What Brands Can Learn from the Paris Olympics Logo

What Brands Can Learn from the Paris Olympics Logo

On October 21st, the Paris Olympics Committee publicly unveiled the logo for the 2024 Olympic Games. While the critical reception thus far has not been glowing, there are many things to like about the daring new logo - particularly in regards to what it can teach us about building a strong brand. Creating a logo imbued with multiple meanings and symbols on a global scale will always be a risky endeavour, but it’s hard to fault the designers for crafting a brand that makes such as strong visual and cultural statement. Modern brands, take note - here’s what you can learn from the 2024 Paris Olympics logo.

How to create a brand that stands out

The Paris Olympics Logo presents a fantastic example of how to create a modern brand identity that stands out. The opportunity to create a brand identity for the Olympics would be both exciting and terrifying for almost any designer. At its core, is the Olympics not the most truly global brand in the world?

Despite mixed reviews, at the very least we can say that the design team did not shrink from the occasion. Previous Olympic logos have stirred similar controversy for the wrong reasons (hello, London 2012), but few have been so charged with meaning that they drive social debate. Some of the most popular terms being thrown around to describe this uniquely Parisian Olympic ‘brand’ include ‘raunchy’, ‘over-sexualised’, and ‘whimsical‘. Many observers have also compared it to the Tinder logo.



Looking at the logo immediately conjures the image of a woman. Commentary condemning an unnecessary or unwarranted sexualisation of the Olympic logo is not without merit. However, on a symbolic, brand-oriented level, the logo is a resounding success. The team behind it has created something truly unique that will likely spark discussion for years to come, without compromising its identity – no mean feat for an event that has been running since 1896. While the creators may have slightly misjudged the public reception, it grasps your attention and has set the internet ablaze with discussion – the modern barometer for an impactful brand.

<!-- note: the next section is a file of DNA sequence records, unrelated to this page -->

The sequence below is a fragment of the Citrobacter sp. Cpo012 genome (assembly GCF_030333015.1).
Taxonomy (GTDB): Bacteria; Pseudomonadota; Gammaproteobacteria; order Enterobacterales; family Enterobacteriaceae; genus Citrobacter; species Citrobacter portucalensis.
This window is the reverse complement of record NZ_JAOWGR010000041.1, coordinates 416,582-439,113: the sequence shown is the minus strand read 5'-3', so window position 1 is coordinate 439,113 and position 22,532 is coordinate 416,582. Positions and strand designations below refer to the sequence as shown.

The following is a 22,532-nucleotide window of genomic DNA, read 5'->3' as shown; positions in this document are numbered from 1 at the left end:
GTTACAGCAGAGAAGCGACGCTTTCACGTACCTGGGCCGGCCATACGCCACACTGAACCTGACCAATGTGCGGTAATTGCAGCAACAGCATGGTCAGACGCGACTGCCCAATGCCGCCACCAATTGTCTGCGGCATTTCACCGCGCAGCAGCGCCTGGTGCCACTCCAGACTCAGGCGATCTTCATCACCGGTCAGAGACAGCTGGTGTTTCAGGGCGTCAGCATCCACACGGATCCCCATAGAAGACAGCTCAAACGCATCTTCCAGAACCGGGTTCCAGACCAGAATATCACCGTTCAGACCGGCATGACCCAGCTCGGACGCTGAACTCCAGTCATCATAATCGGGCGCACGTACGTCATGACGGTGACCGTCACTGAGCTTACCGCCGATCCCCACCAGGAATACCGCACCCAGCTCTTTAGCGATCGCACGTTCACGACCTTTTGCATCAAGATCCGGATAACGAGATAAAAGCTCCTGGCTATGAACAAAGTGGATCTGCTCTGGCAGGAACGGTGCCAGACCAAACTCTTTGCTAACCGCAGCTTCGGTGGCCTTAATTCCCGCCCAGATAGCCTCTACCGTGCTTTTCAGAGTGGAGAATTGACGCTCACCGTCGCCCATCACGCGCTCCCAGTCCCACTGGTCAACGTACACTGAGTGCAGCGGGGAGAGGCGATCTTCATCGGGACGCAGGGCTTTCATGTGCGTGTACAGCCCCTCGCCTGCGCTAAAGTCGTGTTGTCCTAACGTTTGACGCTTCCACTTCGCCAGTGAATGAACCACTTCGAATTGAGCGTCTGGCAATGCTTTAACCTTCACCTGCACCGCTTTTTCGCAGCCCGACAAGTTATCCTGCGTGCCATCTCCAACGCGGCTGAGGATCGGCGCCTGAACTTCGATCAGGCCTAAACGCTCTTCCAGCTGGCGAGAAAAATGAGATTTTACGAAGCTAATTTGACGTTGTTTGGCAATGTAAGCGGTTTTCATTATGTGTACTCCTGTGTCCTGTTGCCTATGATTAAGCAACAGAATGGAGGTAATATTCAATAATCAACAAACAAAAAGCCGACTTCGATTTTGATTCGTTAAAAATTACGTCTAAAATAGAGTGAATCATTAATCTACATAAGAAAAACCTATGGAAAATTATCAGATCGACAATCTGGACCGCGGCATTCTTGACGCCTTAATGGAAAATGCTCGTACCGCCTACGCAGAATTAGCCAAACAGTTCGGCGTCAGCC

How to create a brand that carries meaning

Despite its visual simplicity, the Paris Olympics logo is packed with meaning – setting another benchmark for strong brands. Initially appearing to represent a stylised female face, the logo can, in fact, be broken down into three different elements – each with its own distinct meaning. 

The logo’s foremost allusion is to that of one of France’s most sacred symbols, Marianne. The ‘de facto goddess’ of France, Marianne is a historic personification of the French Republic who represents values of liberty, equality, and fraternity. Olympic organisers described the inclusion of her likeness in the logo as a ‘homage to female athletes and a nod to history, as it was in 1900 at the Olympics in Paris that women were first allowed to compete.’ 

Creating the impression of Marianne’s messy bob (another French staple) is the iconic flame of the Olympic torch, and rounding out the logo design is the obvious depiction of a gold medal. The seamless incorporation of traditional Olympic symbols with one of French cultural and historical relevance is impressive, and speaks to the ability of a strong logo in tying together brand elements into one cohesive identity.

The importance of a strong emotional value proposition

The foundation of a strong brand is a powerful emotional value proposition. While previous Olympic logos have effectively drawn on elements of their host cities culture or history (predominantly tourist attractions), rarely have they provoked strong emotions or set anything in the way of expectations. All critiques considered, has anyone ever attempted to brand the Olympics as sexy?